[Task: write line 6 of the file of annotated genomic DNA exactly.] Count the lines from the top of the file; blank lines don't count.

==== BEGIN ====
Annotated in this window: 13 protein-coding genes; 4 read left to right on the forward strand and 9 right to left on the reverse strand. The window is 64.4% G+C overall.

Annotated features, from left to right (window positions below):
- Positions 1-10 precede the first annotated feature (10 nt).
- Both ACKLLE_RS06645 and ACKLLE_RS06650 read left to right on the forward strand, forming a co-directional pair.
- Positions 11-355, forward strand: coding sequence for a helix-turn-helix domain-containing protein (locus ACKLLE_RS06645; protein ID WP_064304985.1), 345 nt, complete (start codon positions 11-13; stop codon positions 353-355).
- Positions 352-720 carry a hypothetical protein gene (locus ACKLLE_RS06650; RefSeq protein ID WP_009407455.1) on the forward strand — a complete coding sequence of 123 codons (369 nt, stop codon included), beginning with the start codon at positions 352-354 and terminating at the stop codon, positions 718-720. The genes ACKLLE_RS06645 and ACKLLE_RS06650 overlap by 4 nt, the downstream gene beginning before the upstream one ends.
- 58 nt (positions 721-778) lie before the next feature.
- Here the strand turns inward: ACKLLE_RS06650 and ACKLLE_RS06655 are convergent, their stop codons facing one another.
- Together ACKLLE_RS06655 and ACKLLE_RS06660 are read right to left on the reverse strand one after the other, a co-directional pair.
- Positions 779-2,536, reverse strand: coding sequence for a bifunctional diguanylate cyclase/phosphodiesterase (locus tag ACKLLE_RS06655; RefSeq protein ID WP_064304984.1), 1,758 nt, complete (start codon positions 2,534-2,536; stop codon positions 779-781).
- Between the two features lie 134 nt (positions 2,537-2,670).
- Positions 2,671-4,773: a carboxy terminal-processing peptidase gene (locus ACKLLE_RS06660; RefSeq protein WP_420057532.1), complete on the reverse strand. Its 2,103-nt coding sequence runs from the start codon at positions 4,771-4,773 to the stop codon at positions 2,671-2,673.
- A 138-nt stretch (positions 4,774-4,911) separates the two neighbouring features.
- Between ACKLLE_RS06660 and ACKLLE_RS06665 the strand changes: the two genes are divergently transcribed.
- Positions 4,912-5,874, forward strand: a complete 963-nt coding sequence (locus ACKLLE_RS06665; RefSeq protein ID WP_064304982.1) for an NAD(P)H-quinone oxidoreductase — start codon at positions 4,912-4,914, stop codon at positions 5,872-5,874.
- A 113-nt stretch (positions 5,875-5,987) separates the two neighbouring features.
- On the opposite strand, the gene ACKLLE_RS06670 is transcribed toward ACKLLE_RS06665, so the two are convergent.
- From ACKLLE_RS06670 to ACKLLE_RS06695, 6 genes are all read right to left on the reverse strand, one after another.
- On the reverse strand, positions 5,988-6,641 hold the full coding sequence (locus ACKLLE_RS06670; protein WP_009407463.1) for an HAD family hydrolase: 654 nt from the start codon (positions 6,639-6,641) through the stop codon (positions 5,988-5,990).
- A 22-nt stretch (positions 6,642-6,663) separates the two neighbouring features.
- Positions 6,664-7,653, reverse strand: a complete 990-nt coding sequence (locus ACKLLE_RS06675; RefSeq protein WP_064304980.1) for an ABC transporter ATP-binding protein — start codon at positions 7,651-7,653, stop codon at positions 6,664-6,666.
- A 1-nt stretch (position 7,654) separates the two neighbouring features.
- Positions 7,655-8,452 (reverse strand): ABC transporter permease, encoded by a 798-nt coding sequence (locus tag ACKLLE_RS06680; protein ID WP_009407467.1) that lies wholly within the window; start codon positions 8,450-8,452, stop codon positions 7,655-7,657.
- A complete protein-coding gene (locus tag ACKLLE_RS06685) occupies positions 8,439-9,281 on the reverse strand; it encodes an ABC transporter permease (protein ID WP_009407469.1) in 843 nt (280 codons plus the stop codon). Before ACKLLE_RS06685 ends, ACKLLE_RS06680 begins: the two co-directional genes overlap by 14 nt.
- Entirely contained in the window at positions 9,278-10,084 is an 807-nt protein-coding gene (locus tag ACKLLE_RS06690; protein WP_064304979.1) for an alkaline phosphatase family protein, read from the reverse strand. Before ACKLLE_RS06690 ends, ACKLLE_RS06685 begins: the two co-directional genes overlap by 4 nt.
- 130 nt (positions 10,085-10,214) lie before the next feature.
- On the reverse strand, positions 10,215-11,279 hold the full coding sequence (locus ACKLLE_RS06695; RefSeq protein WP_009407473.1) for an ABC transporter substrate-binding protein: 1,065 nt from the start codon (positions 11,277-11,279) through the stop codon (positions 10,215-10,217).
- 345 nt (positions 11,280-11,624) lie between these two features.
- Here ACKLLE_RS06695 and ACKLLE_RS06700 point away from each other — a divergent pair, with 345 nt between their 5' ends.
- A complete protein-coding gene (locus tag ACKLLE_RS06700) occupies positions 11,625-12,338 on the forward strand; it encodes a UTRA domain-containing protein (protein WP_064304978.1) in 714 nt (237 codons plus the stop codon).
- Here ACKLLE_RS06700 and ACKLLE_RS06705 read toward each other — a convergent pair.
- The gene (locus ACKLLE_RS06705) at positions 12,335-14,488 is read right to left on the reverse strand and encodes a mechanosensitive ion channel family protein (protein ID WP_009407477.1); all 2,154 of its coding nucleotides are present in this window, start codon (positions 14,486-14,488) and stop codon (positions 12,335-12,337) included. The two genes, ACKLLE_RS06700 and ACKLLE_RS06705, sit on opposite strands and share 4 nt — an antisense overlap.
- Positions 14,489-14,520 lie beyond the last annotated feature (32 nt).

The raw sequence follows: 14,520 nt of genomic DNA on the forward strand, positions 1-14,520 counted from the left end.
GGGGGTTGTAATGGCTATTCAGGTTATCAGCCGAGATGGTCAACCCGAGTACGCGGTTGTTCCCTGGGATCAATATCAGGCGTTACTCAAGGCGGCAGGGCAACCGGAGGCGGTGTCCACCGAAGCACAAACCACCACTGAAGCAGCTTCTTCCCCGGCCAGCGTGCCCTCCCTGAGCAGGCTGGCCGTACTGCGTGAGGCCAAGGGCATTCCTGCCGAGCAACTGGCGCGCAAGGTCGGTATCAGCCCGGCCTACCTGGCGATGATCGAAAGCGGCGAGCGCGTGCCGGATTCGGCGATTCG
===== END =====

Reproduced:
- Positions 352-720 carry a hypothetical protein gene (locus ACKLLE_RS06650; RefSeq protein ID WP_009407455.1) on the forward strand — a complete coding sequence of 123 codons (369 nt, stop codon included), beginning with the start codon at positions 352-354 and terminating at the stop codon, positions 718-720. The genes ACKLLE_RS06645 and ACKLLE_RS06650 overlap by 4 nt, the downstream gene beginning before the upstream one ends.